Especially with penny stocks, there are some pretty awful marketplaces that are saturated with low-quality companies. Buying companies on the OTCQX or Pink Sheets puts you at a disadvantage since you will be surrounded by many ill-advised investment choices. The odds are heavily stacked against any investor buying shares from these lowest caliber exchanges.
12. Keep Doing What Works, Stop Doing What Doesn't
Whatever you are investing in, and however you are doing it, you should double down on the successful tactics, while scaling back the losing strategies.
If you make money on mining penny stocks every time, while losing on Exchange Traded Funds (ETFs) for example, it's probably time to adjust your strategy towards your winners.
13. Be Wary of Media
Mainly, the "news" is not reporting what WILL happen, nor are they even telling you what IS happening. Media reports are typically talking about what has ALREADY happened.
They do a great job of making the information seem current or relevant in the exact moment, but by watching from a different angle, you will start to see which events are about to die away, and thus your investment decisions will improve.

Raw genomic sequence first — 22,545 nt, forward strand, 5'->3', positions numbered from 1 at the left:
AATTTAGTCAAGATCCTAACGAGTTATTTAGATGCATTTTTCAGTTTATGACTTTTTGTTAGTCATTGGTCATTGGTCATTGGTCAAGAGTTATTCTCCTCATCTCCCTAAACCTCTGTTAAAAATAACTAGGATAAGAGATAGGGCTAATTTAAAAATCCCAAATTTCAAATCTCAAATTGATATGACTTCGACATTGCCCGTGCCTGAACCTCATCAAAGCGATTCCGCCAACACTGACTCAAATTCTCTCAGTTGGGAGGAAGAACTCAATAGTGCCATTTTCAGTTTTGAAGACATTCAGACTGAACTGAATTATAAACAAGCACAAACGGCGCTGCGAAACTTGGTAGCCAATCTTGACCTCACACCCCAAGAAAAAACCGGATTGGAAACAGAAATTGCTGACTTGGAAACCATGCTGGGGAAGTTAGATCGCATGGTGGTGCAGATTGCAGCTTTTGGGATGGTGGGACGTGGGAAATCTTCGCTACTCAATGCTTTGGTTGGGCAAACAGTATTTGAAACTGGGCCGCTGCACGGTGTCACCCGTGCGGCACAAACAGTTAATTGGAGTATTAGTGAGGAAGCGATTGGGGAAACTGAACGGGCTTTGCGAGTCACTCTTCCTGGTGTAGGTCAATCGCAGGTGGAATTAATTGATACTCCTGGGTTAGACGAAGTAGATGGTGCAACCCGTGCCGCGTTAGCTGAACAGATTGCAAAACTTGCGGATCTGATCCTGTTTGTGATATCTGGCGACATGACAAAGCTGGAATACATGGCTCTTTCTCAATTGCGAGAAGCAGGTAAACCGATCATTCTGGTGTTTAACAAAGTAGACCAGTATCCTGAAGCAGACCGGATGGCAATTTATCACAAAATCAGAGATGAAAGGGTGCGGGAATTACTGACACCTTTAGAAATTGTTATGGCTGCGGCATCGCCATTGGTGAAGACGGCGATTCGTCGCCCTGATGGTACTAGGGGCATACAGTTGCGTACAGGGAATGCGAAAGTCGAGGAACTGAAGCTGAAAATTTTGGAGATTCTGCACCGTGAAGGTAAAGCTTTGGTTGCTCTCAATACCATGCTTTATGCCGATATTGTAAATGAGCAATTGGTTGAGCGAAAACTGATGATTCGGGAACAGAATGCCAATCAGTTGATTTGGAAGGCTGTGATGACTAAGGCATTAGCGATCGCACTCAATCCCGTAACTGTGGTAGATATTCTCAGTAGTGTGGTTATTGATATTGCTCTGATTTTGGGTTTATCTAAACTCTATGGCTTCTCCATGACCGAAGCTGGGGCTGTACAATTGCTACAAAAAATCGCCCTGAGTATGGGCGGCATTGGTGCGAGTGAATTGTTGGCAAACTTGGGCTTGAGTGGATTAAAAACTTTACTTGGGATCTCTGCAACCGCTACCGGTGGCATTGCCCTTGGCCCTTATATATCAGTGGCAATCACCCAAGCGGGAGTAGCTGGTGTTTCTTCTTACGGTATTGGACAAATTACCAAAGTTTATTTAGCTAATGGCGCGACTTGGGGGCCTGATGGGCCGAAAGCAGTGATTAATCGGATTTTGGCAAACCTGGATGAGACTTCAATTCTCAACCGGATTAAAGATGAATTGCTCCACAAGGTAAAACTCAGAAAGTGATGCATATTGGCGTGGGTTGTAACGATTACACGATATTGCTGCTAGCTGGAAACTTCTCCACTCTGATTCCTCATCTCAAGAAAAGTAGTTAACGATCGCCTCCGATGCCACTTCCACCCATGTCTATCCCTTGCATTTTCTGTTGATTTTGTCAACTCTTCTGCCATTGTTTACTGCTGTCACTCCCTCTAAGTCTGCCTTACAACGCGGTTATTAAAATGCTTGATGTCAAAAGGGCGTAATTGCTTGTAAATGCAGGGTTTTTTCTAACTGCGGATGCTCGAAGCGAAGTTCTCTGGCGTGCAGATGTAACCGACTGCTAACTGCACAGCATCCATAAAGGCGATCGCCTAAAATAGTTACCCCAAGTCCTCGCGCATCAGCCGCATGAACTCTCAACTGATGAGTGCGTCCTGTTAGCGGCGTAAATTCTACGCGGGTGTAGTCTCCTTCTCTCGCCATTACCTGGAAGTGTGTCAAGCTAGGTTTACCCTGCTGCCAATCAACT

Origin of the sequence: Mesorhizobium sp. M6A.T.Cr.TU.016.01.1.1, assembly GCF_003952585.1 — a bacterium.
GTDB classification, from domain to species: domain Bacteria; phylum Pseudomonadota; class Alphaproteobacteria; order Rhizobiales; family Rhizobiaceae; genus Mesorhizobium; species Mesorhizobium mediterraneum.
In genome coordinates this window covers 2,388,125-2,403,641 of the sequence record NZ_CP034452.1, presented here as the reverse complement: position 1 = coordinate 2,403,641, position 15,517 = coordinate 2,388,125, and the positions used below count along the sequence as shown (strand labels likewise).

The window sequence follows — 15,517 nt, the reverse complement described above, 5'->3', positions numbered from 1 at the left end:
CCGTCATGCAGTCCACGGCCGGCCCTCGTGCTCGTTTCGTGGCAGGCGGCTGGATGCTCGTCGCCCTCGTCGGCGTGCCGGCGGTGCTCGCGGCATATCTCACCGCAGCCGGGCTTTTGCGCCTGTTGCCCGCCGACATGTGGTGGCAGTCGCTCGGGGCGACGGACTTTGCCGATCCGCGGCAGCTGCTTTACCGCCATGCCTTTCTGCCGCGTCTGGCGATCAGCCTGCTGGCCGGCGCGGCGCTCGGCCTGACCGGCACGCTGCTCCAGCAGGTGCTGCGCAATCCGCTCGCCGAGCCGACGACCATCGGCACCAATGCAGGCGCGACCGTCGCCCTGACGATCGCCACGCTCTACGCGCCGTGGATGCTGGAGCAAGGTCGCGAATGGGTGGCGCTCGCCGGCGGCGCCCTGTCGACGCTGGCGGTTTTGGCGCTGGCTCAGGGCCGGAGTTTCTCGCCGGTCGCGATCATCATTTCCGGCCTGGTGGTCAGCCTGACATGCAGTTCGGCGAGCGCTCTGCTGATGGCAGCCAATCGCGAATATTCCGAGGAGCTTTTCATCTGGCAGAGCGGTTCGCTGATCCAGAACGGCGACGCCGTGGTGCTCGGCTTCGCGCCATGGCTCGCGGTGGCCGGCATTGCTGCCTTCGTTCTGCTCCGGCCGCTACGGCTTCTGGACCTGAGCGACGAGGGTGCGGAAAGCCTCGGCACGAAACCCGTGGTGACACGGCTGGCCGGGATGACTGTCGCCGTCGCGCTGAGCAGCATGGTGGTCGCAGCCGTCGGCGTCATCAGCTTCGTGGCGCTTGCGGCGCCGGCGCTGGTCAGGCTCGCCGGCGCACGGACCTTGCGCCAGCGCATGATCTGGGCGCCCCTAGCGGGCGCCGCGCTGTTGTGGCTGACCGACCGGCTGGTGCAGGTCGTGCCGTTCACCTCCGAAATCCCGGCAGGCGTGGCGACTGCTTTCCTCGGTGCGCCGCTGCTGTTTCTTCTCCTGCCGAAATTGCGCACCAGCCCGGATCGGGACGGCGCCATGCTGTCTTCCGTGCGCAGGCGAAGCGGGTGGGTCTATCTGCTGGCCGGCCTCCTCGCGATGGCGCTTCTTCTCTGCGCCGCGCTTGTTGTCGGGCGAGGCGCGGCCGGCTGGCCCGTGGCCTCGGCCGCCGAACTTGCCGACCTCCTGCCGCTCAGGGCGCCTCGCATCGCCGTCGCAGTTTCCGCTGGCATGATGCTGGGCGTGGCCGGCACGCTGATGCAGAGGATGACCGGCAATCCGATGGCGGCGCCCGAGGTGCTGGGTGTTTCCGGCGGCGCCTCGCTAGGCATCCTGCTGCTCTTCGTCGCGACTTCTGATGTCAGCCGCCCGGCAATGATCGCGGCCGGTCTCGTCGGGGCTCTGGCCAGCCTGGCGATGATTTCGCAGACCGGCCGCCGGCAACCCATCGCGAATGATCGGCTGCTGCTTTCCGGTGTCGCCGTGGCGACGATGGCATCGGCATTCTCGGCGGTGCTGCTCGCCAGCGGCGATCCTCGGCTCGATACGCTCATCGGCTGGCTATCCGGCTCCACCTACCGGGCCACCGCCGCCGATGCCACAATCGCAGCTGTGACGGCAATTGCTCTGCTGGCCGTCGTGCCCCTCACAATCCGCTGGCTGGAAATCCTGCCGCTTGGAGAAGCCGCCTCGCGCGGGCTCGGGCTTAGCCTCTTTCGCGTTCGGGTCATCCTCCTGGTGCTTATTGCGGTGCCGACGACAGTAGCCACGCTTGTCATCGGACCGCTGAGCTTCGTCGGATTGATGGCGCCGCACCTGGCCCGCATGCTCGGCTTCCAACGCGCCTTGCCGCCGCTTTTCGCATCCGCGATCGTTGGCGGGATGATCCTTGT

For example, the media talked the most about Dot Com stocks just as the bubble burst. The biggest news channels followed Occupy Wall Street the most as the movement passed its peak. There was maximum coverage about pot penny stocks immediately before the industry plummeted. In any event, the news is telling you what has ALREADY been significant, not what IS going on.
14. Don't Buy What Everyone Else is Buying
The act of mob-mentality buying means the investment is overvalued. Whether pot penny stocks, Bitcoin-related businesses, companies from the Dot Com mania, or Dutch Tulip Bulbs, you will never get a fair price.